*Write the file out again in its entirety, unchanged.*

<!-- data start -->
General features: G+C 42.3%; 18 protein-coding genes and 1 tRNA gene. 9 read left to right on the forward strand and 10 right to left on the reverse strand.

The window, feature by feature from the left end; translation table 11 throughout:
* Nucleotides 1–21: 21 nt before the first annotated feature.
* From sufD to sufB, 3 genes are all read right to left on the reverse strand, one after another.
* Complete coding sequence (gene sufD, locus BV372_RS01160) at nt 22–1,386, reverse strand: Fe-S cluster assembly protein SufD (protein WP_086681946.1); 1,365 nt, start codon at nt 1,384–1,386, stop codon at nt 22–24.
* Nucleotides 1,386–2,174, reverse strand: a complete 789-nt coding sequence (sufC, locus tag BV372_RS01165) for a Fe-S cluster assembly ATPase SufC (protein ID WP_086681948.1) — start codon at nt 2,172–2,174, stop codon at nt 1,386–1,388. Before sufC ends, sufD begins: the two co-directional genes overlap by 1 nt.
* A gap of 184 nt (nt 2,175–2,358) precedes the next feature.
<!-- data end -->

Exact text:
General features: G+C 42.3%; 18 protein-coding genes and 1 tRNA gene. 9 read left to right on the forward strand and 10 right to left on the reverse strand.

The window, feature by feature from the left end; translation table 11 throughout:
* Nucleotides 1–21: 21 nt before the first annotated feature.
* From sufD to sufB, 3 genes are all read right to left on the reverse strand, one after another.
* Complete coding sequence (gene sufD, locus BV372_RS01160) at nt 22–1,386, reverse strand: Fe-S cluster assembly protein SufD (protein WP_086681946.1); 1,365 nt, start codon at nt 1,384–1,386, stop codon at nt 22–24.
* Nucleotides 1,386–2,174, reverse strand: a complete 789-nt coding sequence (sufC, locus tag BV372_RS01165) for a Fe-S cluster assembly ATPase SufC (protein ID WP_086681948.1) — start codon at nt 2,172–2,174, stop codon at nt 1,386–1,388. Before sufC ends, sufD begins: the two co-directional genes overlap by 1 nt.
* A gap of 184 nt (nt 2,175–2,358) precedes the next feature.